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  • Writer's pictureESSEX FREE PRESS

Essex Council makes decision on earmarked budget projects

by Adam Gault

Essex Council held a Special meeting on the evening of Monday, January 11, to decide the fate of several budget items that were not approved during the adoption of the 2021 Operating and Capital Municipal Budgets on December 14.

  These items and their funding had been earmarked from that last meeting, and included $240,000 for new tennis courts in Essex Centre, $450,000 for the Maidstone – Arthur – Gosfield intersection, and $220,000 for the Old Malden Road tar and chipping project, for a total of $910,000 earmarked for these, or additional project approvals.

  Several years ago, Old Malden Road had base stone installed with the anticipation of tar and chip paving. Since then, some residents and Council members have raised concerns surrounding the continued safety of the road, as well as the commitment of the Town to finish the job.

  “It’s a safety issue. If you don’t grade the roads, then you have potholes. It’s a catch 22. Either way, you’re going to have safety issues with a gravel road,” Deputy Mayor Richard Meloche said. “These people on this road pay the same tax rates as anybody that lives on a paved road.”

  Not all Councillors agreed with the proposition, however, noting that the road has little traffic, and that other roads within Essex were in more dire need of repair or upgrading.

  “This is a difficult year for us, as far as the budget goes,” Councillor Steve Bjorkman said. “We only have so much to deal with, and we have to pick the things that are most important.”

  Council carried a motion to leave Old Malden Road in the budget, and to proceed with the tar and chipping.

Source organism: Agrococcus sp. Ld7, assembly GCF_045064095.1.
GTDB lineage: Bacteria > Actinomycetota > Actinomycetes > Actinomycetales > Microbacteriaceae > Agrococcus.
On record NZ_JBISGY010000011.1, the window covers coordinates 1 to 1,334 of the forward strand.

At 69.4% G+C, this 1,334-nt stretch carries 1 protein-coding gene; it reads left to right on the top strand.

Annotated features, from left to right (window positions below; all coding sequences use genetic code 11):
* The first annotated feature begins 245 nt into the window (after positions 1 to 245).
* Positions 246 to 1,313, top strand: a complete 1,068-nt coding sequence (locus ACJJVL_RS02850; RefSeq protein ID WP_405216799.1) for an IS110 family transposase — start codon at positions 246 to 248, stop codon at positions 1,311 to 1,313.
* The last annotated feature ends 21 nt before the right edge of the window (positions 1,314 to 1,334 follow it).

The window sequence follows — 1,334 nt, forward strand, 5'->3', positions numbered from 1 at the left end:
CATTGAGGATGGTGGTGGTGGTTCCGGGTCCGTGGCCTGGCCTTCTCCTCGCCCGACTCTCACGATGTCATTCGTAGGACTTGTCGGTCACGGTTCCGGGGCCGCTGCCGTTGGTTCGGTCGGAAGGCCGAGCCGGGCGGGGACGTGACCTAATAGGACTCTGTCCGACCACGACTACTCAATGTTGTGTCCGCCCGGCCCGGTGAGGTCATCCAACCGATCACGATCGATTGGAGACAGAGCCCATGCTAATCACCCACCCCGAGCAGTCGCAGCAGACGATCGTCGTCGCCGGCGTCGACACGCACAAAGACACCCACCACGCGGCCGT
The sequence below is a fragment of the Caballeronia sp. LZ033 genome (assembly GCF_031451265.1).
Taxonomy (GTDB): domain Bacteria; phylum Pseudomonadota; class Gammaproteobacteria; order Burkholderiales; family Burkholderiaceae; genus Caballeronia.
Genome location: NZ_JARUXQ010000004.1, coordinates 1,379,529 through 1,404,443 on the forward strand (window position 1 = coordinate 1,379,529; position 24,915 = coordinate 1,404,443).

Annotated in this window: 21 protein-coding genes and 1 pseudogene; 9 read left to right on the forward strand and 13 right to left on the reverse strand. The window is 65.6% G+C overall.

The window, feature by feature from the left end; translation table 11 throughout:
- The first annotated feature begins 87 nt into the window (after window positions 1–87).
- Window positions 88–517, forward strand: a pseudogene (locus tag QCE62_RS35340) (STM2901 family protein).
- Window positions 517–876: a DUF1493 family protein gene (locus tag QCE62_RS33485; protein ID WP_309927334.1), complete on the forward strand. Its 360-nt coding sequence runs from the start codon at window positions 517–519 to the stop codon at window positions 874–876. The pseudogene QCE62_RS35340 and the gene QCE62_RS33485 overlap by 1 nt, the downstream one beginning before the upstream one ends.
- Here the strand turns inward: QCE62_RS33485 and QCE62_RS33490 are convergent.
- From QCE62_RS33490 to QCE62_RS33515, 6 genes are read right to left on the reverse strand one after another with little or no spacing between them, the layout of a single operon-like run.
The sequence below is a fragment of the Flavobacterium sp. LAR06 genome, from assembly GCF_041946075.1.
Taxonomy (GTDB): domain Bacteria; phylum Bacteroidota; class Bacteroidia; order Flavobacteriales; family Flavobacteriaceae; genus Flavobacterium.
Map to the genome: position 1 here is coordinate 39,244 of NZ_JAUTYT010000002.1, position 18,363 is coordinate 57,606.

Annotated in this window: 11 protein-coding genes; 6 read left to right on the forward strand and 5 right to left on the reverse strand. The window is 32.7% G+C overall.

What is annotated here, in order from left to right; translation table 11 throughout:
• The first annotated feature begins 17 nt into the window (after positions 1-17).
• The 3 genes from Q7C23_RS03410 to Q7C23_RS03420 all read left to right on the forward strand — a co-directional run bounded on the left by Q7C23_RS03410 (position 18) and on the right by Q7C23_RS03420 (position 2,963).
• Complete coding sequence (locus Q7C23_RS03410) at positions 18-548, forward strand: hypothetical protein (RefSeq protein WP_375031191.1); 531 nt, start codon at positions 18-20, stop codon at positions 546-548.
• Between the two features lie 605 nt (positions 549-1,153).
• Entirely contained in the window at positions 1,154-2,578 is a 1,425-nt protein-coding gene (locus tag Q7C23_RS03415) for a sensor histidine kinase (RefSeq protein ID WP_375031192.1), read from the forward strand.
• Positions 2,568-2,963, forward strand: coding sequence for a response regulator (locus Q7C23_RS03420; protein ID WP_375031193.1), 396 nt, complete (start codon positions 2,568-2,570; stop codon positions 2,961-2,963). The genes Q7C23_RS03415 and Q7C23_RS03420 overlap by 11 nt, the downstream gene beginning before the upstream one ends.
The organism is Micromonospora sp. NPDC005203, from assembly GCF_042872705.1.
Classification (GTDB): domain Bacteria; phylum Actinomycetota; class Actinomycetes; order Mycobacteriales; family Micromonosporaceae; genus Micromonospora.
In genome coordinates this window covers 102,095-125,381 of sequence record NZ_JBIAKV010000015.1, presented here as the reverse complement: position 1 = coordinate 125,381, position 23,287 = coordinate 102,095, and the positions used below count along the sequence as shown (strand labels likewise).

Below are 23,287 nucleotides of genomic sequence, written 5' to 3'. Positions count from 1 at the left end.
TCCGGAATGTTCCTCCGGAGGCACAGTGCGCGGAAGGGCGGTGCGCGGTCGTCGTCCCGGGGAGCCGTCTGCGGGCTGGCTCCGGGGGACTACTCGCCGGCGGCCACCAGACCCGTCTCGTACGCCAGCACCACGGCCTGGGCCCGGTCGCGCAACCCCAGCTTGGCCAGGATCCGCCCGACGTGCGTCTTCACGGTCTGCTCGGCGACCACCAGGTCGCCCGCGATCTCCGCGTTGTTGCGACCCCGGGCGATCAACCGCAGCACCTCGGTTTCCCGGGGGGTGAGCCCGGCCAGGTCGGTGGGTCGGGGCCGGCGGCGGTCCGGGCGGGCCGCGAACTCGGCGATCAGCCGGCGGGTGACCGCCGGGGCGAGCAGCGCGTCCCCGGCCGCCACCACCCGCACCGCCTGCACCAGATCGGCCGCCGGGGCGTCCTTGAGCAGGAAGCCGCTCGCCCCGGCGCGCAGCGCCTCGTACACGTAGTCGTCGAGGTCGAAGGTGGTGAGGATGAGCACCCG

On the subject of the Maidstone – Arthur – Gosfield intersection configuration, most of Council was in favour of the reconfiguration of the intersection, noting that installing a roundabout was out of the question due to budgetary constraints.

  “We’ve got to remember, this is an area that’s built up with new homes, and there’s a lot more foot traffic there now than there was in prior years,” Mayor Larry Snively explained of the need for reconfiguration. “It’s an awkward intersection, and why I’m going to support [the motion].”

  Councillor Chris Vander Doelen was of the exception to that thought, believing the money for the intersection could be allocated to additional municipal infrastructure projects.

  “I’m not opposed to any money being spent on roads or infrastructure, but I think this money would be better spent elsewhere,” Vander Doelen said. “For the number of people whose lives would be improved by this $450,000, I think it would be better spent elsewhere than on this project.”

  A motion was carried to invest the $450,000 into improving the intersection.

For the proposed Essex tennis courts, there was some debate on whether the money could be better used for additional roads projects, such as paved shoulders on Concession Road 3 in Harrow, or repairs to Viscount Parkway. Ultimately, it was decided to proceed with the tennis courts, while the money for the additional roads projects could be funded through additional means, such as Ontario Community Infrastructure Fund (OCIF) grants and municipal reserves.

  “It’s a perfect location, it all fits in right there,” Snively said of the court’s proposed location next to the Essex Arena. “We have the parking facilities right there. I agree one hundred percent.”

  The tennis courts were approved as proposed in the budget.

  Also approved were motions to use OCIF funding in addition to $120,000 in contingency funding to pave shoulders along a residential section of Concession Road 3, and a motion to explore pulling dividends out of E.L.K. for sidewalks and infrastructure project.


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